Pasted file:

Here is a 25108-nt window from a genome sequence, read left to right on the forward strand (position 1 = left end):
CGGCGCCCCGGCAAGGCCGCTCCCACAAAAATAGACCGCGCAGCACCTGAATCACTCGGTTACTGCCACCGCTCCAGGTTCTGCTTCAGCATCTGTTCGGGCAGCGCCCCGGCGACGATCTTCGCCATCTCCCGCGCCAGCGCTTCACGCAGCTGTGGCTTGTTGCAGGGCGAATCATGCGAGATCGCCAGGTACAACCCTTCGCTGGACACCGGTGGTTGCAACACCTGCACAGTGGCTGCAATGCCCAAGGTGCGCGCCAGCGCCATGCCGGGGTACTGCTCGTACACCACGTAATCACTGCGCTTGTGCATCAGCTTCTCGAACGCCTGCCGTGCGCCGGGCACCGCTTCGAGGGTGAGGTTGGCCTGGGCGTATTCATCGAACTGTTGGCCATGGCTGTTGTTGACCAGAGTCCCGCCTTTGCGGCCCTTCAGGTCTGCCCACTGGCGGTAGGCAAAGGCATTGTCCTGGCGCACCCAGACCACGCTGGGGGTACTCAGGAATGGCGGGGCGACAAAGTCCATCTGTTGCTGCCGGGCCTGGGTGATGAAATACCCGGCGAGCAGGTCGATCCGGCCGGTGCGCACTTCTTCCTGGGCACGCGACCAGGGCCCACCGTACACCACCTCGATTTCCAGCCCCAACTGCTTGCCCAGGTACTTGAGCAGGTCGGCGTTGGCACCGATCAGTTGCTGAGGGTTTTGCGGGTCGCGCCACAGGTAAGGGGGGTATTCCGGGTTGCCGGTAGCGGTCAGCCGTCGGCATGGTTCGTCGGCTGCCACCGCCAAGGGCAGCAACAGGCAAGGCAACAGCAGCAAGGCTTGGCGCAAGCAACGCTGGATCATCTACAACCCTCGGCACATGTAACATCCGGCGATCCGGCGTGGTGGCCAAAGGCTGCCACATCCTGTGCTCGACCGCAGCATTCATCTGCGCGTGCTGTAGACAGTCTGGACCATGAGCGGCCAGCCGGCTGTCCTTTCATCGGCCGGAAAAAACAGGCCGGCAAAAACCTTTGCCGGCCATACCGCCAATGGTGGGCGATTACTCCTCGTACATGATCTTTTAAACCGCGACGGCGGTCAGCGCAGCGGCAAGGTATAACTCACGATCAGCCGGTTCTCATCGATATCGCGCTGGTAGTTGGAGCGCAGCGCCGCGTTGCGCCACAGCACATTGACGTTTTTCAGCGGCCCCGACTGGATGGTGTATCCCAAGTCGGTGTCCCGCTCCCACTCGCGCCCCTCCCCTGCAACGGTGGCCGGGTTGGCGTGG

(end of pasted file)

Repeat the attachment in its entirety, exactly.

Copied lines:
Here is a 25108-nt window from a genome sequence, read left to right on the forward strand (position 1 = left end):
CGGCGCCCCGGCAAGGCCGCTCCCACAAAAATAGACCGCGCAGCACCTGAATCACTCGGTTACTGCCACCGCTCCAGGTTCTGCTTCAGCATCTGTTCGGGCAGCGCCCCGGCGACGATCTTCGCCATCTCCCGCGCCAGCGCTTCACGCAGCTGTGGCTTGTTGCAGGGCGAATCATGCGAGATCGCCAGGTACAACCCTTCGCTGGACACCGGTGGTTGCAACACCTGCACAGTGGCTGCAATGCCCAAGGTGCGCGCCAGCGCCATGCCGGGGTACTGCTCGTACACCACGTAATCACTGCGCTTGTGCATCAGCTTCTCGAACGCCTGCCGTGCGCCGGGCACCGCTTCGAGGGTGAGGTTGGCCTGGGCGTATTCATCGAACTGTTGGCCATGGCTGTTGTTGACCAGAGTCCCGCCTTTGCGGCCCTTCAGGTCTGCCCACTGGCGGTAGGCAAAGGCATTGTCCTGGCGCACCCAGACCACGCTGGGGGTACTCAGGAATGGCGGGGCGACAAAGTCCATCTGTTGCTGCCGGGCCTGGGTGATGAAATACCCGGCGAGCAGGTCGATCCGGCCGGTGCGCACTTCTTCCTGGGCACGCGACCAGGGCCCACCGTACACCACCTCGATTTCCAGCCCCAACTGCTTGCCCAGGTACTTGAGCAGGTCGGCGTTGGCACCGATCAGTTGCTGAGGGTTTTGCGGGTCGCGCCACAGGTAAGGGGGGTATTCCGGGTTGCCGGTAGCGGTCAGCCGTCGGCATGGTTCGTCGGCTGCCACCGCCAAGGGCAGCAACAGGCAAGGCAACAGCAGCAAGGCTTGGCGCAAGCAACGCTGGATCATCTACAACCCTCGGCACATGTAACATCCGGCGATCCGGCGTGGTGGCCAAAGGCTGCCACATCCTGTGCTCGACCGCAGCATTCATCTGCGCGTGCTGTAGACAGTCTGGACCATGAGCGGCCAGCCGGCTGTCCTTTCATCGGCCGGAAAAAACAGGCCGGCAAAAACCTTTGCCGGCCATACCGCCAATGGTGGGCGATTACTCCTCGTACATGATCTTTTAAACCGCGACGGCGGTCAGCGCAGCGGCAAGGTATAACTCACGATCAGCCGGTTCTCATCGATATCGCGCTGGTAGTTGGAGCGCAGCGCCGCGTTGCGCCACAGCACATTGACGTTTTTCAGCGGCCCCGACTGGATGGTGTATCCCAAGTCGGTGTCCCGCTCCCACTCGCGCCCCTCCCCTGCAACGGTGGCCGGGTTGGCGTGG